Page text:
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aristrocratic wines at democratic prices
 

A to Z Wineworks

Jonathan Lampe
 
February 4, 2016 | Jonathan Lampe

Learning to Prune

I don’t have a green thumb. Far from it. I’ve been known to kill cactus. So you might imagine my apprehension when Karen, our Viticulturist, handed me her pruning shears as we stood in the REX HILL Vineyard this misty February morning. I didn’t anticipate our morning field trip and lesson in vineyard maintenance would involve hands-on practice.

Of course, I needn’t have worried. Karen showed us how she and our vineyard team prune back last year’s growth leaving behind a few select canes that will become the backbone for this year’s crop. The process is critical for regulating the number of shoots that will grow this coming season and for keeping excellent fruit quality. Winter pruning kicks off the year for the vineyard team and they work through the cold and the wet to ready the vines for another growing season.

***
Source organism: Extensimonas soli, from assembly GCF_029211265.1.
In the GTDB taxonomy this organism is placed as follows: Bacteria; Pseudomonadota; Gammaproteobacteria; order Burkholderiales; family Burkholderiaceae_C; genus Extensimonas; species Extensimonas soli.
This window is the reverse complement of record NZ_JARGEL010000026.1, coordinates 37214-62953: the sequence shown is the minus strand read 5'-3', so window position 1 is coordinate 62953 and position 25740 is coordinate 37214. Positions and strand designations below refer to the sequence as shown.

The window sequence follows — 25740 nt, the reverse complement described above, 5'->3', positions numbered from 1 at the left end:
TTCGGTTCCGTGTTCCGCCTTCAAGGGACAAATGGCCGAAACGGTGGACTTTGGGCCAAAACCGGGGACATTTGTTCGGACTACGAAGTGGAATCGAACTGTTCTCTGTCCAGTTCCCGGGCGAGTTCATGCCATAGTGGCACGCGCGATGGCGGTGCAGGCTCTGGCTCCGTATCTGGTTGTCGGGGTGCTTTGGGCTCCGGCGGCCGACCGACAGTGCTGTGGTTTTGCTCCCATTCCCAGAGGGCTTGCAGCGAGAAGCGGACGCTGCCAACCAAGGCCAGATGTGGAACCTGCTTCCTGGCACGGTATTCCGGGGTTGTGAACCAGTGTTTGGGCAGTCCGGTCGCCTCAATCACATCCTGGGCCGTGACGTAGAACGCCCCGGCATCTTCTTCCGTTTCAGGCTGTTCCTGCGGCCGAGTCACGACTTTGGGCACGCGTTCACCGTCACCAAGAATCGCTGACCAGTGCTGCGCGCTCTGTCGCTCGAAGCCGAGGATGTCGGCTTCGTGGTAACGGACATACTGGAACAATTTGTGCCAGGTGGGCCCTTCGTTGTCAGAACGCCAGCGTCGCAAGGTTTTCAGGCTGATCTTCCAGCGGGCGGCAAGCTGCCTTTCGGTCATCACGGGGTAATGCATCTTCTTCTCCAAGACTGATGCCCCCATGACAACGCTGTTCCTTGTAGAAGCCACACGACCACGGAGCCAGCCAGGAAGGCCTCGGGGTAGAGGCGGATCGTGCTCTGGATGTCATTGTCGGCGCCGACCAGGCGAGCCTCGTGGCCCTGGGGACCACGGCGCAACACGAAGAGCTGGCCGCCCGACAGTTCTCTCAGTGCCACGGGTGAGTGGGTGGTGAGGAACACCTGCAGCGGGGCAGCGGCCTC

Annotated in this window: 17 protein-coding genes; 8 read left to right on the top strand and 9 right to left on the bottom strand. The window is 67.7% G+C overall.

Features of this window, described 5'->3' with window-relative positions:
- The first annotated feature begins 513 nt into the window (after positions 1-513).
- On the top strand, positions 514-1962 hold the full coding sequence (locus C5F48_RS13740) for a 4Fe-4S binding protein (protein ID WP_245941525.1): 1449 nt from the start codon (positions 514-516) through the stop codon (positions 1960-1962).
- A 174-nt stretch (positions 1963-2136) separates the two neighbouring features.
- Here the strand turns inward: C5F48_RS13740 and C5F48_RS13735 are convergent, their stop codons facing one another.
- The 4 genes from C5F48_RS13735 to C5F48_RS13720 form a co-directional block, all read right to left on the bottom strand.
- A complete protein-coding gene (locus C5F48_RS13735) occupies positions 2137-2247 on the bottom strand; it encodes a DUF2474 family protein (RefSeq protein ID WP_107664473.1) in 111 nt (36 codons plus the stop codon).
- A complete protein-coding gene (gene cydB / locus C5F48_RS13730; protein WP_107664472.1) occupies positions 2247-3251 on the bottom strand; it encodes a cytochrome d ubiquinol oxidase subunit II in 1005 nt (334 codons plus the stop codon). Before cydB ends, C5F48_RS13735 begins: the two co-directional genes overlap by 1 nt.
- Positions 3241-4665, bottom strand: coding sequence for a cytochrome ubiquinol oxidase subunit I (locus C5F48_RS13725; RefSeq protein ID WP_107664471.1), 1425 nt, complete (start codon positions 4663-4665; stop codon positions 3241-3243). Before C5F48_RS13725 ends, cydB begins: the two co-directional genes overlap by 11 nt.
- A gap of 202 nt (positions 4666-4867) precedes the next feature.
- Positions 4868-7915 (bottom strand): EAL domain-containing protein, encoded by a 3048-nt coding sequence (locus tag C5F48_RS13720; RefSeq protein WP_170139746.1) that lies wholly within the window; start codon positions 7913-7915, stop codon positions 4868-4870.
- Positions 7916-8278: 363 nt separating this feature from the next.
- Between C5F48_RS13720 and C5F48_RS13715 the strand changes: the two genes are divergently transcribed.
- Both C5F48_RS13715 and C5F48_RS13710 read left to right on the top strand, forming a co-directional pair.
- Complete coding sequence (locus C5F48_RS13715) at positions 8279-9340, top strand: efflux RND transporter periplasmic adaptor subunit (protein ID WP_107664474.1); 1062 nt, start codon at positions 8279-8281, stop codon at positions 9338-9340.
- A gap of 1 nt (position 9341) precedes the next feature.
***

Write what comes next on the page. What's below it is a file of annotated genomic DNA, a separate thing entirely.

Several factors are taken into consideration including cane thickness, location relative to the guidewires, and number of buds in order to decide what to cut, where to cut, and what to leave alone. Experienced workers can assess and prune a vine in a minute or two. I, on the other hand, took ten minutes just to confirm with Karen (twice) that I was cutting correctly. I didn’t want to add Pinot Noir to the list of plants that perished at my hand.

Thankfully, my vine is in good health (even after I was through with it) and has three healthy canes through which it will produce fruit this year. Is it Spring yet?

Karen showing Tom & Jonathan how to prune.

Karen pruning a vine at the REX HILL Estate Vineyard.

Tom taking a turn at pruning while Karen &
Batpug (Tom's dog) oversee.

Jonathan's turn!

Comments

James smith's Gravatar
 
James smith
@ Mar 9, 2016 at 7:56 AM
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selbstklebende bh
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